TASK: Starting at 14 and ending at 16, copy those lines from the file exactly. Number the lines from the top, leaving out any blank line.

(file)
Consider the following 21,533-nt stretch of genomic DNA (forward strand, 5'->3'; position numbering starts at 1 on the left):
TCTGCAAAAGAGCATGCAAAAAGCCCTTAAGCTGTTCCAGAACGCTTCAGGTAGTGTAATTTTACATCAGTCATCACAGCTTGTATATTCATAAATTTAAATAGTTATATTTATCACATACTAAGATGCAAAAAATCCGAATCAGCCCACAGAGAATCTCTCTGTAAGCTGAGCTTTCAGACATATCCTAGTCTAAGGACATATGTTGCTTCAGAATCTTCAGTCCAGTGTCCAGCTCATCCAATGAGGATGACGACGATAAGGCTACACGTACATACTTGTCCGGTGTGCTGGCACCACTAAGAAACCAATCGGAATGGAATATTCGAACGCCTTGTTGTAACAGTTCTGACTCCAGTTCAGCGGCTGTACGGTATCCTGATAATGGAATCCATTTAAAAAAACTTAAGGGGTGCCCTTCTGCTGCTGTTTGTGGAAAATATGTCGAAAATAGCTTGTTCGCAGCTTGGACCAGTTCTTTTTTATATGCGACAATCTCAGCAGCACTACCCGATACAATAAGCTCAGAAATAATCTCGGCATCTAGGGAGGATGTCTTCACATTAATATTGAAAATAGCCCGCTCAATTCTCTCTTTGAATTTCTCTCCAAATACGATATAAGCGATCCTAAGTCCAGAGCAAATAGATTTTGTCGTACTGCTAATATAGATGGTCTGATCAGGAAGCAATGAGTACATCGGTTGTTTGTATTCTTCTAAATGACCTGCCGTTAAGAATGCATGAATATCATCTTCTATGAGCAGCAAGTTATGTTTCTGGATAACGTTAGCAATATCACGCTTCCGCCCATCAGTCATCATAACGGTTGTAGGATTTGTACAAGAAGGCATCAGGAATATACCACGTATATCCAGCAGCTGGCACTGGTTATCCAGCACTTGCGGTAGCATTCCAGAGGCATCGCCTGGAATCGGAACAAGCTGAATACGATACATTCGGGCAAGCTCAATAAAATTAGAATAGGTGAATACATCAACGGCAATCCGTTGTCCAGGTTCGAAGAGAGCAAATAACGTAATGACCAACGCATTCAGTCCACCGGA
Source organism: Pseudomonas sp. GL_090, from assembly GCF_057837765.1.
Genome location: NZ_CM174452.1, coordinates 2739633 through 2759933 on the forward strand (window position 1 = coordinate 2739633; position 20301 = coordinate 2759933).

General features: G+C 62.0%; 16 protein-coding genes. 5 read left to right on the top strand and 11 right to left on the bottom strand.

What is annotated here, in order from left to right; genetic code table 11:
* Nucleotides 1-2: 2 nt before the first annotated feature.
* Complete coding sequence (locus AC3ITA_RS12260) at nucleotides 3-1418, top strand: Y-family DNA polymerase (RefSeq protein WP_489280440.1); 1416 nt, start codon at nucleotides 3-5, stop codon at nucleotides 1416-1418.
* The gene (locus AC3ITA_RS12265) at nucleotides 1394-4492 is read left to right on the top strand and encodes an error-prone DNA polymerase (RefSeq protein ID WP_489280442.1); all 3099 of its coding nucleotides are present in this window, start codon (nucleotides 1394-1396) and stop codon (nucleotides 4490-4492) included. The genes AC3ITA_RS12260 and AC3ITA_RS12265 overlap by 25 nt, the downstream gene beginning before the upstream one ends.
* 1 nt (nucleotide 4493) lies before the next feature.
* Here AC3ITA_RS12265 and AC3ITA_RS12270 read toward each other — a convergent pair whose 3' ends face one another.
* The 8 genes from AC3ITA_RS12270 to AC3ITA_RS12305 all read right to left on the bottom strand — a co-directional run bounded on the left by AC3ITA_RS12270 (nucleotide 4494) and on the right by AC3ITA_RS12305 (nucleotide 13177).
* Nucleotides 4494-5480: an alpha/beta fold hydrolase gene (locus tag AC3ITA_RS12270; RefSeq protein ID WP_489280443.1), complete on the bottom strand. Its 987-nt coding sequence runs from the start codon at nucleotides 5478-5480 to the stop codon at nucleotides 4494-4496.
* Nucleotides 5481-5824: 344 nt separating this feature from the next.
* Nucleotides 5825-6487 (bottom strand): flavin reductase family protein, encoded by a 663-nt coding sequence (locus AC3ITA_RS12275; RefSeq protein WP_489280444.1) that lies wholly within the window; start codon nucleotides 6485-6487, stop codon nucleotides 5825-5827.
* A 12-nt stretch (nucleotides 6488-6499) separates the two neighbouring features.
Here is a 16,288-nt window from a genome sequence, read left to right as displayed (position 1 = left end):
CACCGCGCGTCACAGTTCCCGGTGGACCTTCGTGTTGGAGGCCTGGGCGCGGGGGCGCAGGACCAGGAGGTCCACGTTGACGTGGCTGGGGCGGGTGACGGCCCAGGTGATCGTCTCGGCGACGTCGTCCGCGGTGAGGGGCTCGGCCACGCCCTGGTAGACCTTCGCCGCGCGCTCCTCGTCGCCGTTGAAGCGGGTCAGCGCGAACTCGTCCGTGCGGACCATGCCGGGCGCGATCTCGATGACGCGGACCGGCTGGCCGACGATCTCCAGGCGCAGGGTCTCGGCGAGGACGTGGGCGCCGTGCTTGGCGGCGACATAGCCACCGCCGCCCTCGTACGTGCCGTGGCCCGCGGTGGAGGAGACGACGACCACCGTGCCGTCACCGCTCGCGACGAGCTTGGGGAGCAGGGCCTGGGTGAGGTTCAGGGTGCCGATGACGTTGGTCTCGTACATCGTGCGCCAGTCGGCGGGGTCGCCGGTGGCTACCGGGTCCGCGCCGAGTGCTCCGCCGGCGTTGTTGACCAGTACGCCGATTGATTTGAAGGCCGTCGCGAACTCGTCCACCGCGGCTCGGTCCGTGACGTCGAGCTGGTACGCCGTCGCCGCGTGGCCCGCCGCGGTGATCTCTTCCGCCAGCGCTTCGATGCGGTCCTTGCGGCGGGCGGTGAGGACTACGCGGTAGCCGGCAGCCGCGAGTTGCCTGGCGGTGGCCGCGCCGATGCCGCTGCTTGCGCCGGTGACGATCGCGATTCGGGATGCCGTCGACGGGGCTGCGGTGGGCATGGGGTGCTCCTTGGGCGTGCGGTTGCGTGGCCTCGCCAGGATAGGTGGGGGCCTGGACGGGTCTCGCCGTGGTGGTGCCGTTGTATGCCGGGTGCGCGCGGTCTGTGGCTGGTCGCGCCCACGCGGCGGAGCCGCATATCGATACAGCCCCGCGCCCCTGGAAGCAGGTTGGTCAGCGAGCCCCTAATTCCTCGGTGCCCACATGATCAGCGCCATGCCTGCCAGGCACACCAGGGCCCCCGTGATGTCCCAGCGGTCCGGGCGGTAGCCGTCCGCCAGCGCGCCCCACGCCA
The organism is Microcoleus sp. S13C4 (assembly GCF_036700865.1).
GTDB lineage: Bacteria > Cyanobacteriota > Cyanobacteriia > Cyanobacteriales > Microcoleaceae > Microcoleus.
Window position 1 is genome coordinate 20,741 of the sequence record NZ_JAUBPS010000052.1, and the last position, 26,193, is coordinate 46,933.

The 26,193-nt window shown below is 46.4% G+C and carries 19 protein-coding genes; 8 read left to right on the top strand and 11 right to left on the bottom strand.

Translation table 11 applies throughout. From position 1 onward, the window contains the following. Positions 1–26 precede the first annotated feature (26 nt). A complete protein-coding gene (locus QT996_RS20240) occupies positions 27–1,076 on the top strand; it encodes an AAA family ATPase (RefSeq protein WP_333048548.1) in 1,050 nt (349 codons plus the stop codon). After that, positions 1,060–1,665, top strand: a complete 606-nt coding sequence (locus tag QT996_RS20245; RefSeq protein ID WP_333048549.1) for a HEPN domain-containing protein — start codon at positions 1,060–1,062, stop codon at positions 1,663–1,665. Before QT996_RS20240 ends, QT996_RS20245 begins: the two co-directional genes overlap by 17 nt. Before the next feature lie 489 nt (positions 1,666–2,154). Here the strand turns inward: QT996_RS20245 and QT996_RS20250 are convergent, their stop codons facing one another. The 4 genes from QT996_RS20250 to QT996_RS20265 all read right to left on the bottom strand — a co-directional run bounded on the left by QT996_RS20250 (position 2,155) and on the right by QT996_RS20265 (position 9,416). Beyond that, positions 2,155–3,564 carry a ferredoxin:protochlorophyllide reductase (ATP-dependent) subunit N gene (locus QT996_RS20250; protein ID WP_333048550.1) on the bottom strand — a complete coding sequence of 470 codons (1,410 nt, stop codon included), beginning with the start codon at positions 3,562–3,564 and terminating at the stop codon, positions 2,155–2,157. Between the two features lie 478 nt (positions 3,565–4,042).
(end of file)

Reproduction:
* Nucleotides 5481-5824: 344 nt separating this feature from the next.
* Nucleotides 5825-6487 (bottom strand): flavin reductase family protein, encoded by a 663-nt coding sequence (locus AC3ITA_RS12275; RefSeq protein WP_489280444.1) that lies wholly within the window; start codon nucleotides 6485-6487, stop codon nucleotides 5825-5827.
* A 12-nt stretch (nucleotides 6488-6499) separates the two neighbouring features.